Art Basel: What is Bad Art?

by Thomas Chatterton Williams

The French-American artist Nina Childress has built a decades-spanning career around the indefatigable interrogation of ‘bad’ art and taste. Shaped by the rebellious spirit of punk rock, her approach has always been heterodox and fluid. Since the 1980s, the painter has relied on a wide variety of aesthetic strategies and styles, from blurred compositions evocative of Gerhard Richter’s photo paintings to garish oil-on-canvas recreations of 1960s nudist films. Yet despite her best efforts, these works intrigue and please the eye, colliding received notions of high and low, and scrambling oversimplified conceptions of good and bad.


Following the dual publication of her hefty catalogue raisonné, Nina Childress: 1081 Peintures, and a slim and playful autobiography last September, I met Childress at her tidy apartment in the 10th arrondissement. We happen to be neighbors. The artist teaches painting at the Beaux-Arts de Paris and keeps a studio in the suburbs. She’s friendly, softly-spoken, and modest in her dress – were I to pass her on the street I could easily imagine she were the principal of the local middle school. For Childress, 2023 is going to be a busy year: ‘Cils, poils, cheveux’ is on until April 23 at the Musée des Beaux-Arts de la Chaux-de-Fonds in Switzerland and UNISEXE will open at Art:Concept in Paris in mid-May. Back at her flat, we sipped green tea from her collection of mugs emblazoned with portraits of the British royal family, while workers noisily repaired a patch of roof outside her doorway.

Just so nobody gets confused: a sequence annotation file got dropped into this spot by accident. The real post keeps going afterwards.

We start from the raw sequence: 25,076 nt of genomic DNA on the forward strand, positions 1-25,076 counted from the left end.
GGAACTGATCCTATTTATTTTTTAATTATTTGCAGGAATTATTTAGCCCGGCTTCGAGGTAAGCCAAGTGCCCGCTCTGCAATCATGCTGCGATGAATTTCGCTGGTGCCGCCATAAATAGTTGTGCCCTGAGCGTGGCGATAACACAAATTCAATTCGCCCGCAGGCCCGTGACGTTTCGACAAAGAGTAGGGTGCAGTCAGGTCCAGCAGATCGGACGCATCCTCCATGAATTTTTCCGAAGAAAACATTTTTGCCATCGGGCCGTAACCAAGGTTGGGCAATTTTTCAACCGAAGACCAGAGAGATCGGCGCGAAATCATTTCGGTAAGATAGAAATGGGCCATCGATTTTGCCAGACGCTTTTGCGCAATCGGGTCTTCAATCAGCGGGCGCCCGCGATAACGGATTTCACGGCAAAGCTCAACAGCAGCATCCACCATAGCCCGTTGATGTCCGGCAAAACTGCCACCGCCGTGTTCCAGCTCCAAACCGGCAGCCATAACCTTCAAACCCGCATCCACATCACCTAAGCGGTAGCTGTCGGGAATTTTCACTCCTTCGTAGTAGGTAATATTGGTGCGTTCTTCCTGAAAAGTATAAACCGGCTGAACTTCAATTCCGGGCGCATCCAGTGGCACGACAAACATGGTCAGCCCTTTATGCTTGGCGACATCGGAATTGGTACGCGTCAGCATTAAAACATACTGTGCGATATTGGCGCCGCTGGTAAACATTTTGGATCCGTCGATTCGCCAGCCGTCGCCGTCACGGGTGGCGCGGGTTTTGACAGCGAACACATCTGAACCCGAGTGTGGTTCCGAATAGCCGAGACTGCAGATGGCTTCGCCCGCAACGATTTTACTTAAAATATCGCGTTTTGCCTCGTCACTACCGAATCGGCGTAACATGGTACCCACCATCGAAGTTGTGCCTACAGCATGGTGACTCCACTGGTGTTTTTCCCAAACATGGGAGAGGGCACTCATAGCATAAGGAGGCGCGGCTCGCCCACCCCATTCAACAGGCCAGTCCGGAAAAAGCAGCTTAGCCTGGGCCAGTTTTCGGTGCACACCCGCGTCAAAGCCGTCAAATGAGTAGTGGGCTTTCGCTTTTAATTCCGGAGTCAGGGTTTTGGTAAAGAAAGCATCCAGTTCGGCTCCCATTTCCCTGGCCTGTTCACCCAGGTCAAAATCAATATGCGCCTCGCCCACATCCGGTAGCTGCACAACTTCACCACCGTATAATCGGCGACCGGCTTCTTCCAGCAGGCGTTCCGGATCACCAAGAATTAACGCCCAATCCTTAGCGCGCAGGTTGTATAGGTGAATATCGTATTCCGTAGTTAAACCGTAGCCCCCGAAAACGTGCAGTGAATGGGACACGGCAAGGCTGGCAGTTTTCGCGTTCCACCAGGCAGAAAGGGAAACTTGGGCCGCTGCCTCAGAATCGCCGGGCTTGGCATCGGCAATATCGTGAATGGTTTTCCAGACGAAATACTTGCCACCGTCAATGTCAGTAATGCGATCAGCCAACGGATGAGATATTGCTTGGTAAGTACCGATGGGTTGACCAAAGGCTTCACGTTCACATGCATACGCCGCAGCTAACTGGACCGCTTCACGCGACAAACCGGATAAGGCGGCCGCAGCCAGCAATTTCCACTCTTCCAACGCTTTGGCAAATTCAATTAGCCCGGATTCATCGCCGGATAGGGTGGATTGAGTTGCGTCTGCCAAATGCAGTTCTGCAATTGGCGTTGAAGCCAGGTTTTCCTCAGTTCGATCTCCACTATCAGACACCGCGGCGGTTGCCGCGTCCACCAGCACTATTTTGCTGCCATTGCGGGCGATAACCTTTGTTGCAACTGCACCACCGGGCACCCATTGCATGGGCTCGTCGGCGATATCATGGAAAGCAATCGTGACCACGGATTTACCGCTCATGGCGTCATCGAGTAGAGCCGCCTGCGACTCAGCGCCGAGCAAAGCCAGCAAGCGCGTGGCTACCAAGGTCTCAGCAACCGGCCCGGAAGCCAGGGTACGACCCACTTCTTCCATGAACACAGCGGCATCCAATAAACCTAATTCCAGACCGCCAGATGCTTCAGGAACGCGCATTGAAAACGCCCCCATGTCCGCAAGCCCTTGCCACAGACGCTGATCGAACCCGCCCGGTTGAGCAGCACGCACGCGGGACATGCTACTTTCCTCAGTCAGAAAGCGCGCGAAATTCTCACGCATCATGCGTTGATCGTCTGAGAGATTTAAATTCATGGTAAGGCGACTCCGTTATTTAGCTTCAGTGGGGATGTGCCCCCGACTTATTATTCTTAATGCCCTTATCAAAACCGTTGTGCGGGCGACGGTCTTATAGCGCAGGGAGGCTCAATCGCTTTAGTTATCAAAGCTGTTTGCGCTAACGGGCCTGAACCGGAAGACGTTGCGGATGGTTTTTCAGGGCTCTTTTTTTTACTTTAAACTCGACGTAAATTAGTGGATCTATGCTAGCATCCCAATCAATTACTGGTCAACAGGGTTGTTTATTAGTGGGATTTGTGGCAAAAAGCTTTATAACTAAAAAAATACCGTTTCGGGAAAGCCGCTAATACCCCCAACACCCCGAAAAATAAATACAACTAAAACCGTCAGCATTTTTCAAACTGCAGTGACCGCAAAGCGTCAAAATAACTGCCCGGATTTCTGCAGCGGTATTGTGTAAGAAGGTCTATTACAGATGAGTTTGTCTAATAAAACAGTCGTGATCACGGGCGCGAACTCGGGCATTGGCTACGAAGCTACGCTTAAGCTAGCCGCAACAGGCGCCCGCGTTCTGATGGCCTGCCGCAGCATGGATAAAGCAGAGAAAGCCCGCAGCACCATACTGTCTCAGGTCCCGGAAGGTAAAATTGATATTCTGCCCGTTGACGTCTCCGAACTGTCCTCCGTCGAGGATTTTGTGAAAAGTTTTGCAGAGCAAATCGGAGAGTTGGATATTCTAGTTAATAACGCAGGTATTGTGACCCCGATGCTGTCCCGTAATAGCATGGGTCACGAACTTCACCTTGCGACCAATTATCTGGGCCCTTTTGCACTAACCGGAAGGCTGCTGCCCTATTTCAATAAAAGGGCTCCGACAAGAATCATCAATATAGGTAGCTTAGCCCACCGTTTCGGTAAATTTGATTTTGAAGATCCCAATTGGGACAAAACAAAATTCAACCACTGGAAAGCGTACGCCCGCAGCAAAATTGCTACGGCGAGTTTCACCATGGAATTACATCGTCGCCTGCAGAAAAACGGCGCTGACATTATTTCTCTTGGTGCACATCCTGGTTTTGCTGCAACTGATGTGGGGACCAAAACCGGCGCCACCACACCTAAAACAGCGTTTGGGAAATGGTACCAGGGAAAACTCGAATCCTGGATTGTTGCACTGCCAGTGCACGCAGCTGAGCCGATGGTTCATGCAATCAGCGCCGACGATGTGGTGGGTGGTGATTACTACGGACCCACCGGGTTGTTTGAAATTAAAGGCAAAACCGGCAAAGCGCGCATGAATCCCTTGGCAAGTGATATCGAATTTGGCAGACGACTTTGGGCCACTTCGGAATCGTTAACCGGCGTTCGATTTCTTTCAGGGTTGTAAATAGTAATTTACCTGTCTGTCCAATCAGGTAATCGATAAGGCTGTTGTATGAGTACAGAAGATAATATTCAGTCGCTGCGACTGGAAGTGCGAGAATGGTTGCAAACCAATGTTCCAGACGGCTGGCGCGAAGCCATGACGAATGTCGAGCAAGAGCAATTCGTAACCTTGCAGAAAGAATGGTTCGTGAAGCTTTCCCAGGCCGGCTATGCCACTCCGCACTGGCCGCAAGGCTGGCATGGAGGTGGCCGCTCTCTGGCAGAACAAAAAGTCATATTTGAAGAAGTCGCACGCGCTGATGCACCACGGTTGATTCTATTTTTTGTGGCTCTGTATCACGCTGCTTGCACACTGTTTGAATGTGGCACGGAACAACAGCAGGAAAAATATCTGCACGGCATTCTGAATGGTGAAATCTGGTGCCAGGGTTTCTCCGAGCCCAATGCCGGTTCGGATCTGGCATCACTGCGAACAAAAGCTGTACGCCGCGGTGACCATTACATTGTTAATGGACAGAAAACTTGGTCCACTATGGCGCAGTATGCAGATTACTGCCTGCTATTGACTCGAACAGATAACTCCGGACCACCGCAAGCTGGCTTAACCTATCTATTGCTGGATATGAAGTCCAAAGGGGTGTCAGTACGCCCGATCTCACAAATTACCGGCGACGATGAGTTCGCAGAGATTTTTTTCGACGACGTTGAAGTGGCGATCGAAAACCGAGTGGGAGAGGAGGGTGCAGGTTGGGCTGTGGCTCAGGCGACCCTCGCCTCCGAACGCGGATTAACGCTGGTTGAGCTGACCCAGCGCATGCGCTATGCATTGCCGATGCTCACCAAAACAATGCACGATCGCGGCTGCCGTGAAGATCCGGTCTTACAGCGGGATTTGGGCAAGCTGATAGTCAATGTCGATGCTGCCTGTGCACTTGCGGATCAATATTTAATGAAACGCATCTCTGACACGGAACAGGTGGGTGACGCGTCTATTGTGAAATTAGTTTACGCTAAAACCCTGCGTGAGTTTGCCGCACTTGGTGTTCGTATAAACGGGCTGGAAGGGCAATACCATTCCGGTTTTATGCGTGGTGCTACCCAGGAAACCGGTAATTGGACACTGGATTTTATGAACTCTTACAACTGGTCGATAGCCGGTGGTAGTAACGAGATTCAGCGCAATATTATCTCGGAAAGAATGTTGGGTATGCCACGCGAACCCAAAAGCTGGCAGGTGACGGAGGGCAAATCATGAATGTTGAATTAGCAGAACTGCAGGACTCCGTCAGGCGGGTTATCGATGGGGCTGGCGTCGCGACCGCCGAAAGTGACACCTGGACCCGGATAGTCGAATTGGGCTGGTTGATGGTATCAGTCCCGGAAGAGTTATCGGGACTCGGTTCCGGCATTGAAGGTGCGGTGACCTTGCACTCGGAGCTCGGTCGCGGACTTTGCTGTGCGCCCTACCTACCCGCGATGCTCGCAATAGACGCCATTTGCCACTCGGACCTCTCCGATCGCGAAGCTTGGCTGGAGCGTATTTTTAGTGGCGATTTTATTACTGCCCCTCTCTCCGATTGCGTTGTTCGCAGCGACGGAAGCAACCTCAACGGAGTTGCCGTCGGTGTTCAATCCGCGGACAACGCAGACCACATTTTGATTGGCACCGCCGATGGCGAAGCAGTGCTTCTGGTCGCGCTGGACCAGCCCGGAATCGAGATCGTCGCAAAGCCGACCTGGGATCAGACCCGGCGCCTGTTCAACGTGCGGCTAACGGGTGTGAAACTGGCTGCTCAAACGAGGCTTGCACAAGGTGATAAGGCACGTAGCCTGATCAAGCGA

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January 19, 2023